Our son, Aiden*, moved in at 10 years of age after spending 7 years in foster care. He had lived in many homes including a foster-to-adopt placement that broke down. He was abused mentally, physically and sexually in the foster-to-adopt placement. He had at least one hospital visit and the police had to be involved in his removal from the foster home. During the two years following his removal, he was not provided any kind of therapy. A psychological assessment was done however, which diagnosed him with Attention Deficit Hyperactivity Disorder (ADHD) and Oppositional Defiance Disorder (ODD). No one ever thought that perhaps his issues were related to trauma. He does not have ADHD or ODD. All the issues he has had to face to-date are the result of trauma inflicted on him and an attachment disorder.
During the adoption process, we were not made aware of the abuse inflicted on our son. The agency has not been very forthcoming with regard to his history. After about 6 months in our home, issues relating to trauma started to show. The agency referred us to a psychologist for an assessment. Unfortunately this psychologist is known for not delivering reports. We waited for half a year only to get a 4 page report with basically nothing in it.
We found a private therapist who specialized in trauma and attachment. We then went back to the agency for funding. The agency is not keen on paying for anything, citing no money in budget. I had to remind them that our child was abused while in their care and it should not fall on the adoptive parents to pay for treatment. All children in foster care should receive trauma therapy without question and this should continue throughout their life – adopted or not. Interestingly enough, he went to Kumon twice a week and never to therapy while in foster care. He is incredibly bright and does not need Kumon. What he does need is therapy to help him heal from trauma experienced by his birth family, apprehension and abuses while in foster care.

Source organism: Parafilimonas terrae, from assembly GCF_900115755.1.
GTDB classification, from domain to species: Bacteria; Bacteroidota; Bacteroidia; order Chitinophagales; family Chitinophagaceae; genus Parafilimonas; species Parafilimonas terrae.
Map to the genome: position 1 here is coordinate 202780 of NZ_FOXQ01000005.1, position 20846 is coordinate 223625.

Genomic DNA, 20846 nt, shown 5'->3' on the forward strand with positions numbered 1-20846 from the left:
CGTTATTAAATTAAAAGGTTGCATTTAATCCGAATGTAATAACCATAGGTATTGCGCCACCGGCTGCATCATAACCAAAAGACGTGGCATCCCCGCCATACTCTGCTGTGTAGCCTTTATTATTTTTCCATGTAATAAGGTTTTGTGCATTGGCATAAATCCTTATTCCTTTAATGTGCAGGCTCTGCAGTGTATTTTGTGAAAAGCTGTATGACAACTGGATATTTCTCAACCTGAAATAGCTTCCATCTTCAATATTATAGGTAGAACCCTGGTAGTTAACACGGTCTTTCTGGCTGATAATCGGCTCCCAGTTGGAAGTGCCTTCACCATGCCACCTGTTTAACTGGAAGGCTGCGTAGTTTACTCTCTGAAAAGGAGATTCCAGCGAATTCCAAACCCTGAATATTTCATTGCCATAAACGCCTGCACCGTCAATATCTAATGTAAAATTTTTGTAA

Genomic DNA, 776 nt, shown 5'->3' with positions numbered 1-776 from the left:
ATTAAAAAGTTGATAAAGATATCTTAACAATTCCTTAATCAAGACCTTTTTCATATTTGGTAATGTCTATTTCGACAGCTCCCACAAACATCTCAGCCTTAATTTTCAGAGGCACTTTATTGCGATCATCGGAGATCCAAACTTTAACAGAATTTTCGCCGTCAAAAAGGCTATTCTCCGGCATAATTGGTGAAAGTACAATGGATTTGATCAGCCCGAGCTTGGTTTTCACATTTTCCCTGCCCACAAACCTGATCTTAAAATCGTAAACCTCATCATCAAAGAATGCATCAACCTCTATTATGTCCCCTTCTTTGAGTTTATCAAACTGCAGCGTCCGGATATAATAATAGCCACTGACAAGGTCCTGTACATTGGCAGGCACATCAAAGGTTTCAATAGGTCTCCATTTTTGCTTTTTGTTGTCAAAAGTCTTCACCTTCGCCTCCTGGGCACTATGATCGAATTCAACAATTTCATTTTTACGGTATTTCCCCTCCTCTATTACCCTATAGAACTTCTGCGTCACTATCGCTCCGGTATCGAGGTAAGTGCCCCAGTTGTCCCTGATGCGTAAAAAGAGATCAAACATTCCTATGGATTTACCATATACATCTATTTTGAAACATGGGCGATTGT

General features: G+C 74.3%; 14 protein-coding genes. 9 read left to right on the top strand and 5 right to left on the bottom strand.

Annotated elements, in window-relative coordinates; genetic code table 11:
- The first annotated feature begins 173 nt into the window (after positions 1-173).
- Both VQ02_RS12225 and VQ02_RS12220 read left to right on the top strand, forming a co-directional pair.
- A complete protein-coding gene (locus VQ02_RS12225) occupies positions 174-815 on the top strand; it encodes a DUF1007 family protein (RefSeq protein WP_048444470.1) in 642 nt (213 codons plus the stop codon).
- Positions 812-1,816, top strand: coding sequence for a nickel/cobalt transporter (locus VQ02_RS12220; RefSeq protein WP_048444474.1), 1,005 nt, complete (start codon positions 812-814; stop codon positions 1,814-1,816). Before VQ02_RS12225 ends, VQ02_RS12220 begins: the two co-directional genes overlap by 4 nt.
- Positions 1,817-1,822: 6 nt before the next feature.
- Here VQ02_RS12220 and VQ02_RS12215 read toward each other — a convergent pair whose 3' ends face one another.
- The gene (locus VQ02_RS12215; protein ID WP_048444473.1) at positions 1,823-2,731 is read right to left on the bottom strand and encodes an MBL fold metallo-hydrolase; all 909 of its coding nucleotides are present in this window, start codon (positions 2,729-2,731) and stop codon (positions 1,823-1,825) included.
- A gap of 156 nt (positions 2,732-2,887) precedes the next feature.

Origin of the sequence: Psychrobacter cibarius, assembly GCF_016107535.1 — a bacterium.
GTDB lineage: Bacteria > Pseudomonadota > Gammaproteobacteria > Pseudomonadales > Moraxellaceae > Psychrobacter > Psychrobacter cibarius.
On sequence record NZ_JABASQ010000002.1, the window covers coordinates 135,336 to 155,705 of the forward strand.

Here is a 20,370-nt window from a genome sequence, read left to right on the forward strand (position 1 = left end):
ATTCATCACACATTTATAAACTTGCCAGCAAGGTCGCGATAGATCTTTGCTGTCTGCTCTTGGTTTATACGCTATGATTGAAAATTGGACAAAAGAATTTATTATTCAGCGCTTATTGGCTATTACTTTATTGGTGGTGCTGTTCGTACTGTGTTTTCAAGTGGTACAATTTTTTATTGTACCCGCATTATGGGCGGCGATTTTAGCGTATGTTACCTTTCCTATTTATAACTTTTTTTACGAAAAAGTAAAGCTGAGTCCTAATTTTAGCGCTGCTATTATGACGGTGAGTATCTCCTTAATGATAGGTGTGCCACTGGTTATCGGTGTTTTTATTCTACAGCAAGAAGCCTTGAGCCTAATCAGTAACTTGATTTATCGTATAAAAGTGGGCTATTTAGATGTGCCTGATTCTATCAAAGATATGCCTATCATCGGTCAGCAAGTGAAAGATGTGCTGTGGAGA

During the finalization of adoption, we were not assisted with any paperwork such as his health card, social insurance number (SIN), school registration, passport, etc. Nothing was provided to help us navigate what neededto be done once your child is in the home. We stumbled through this on our own.
We also asked repeatedly for a permanency support group. We have since found out there is one locally and we actively participate in it, however this seemed to be news to the adoption workers back when we were asking about it. Being a part of this group would have helped immensely during the first year to get some much needed support and direction from those on the same journey.
During the stage when we were still on probation and things were not going well, we asked for respite. We desperately needed a break. We were told this is not an option. No funding for breaks for worn out parents. The agency is willing to let a placement break down instead of helping struggling families. No respite, no funding, no basic assistance. The motto ‘it’s all about the child’ needs to be replaced with ‘it’s all about the money or lack thereof’.
Ontario can do better with how they take care of their crown wards, how they manage the adoption process and how they support families post adoption. An important place to begin is adequate and timely province wide #Support4EveryFamily in the form of local support groups and funding to meet children’s specific needs.
* Names have been changed to protect the privacy of the individual and family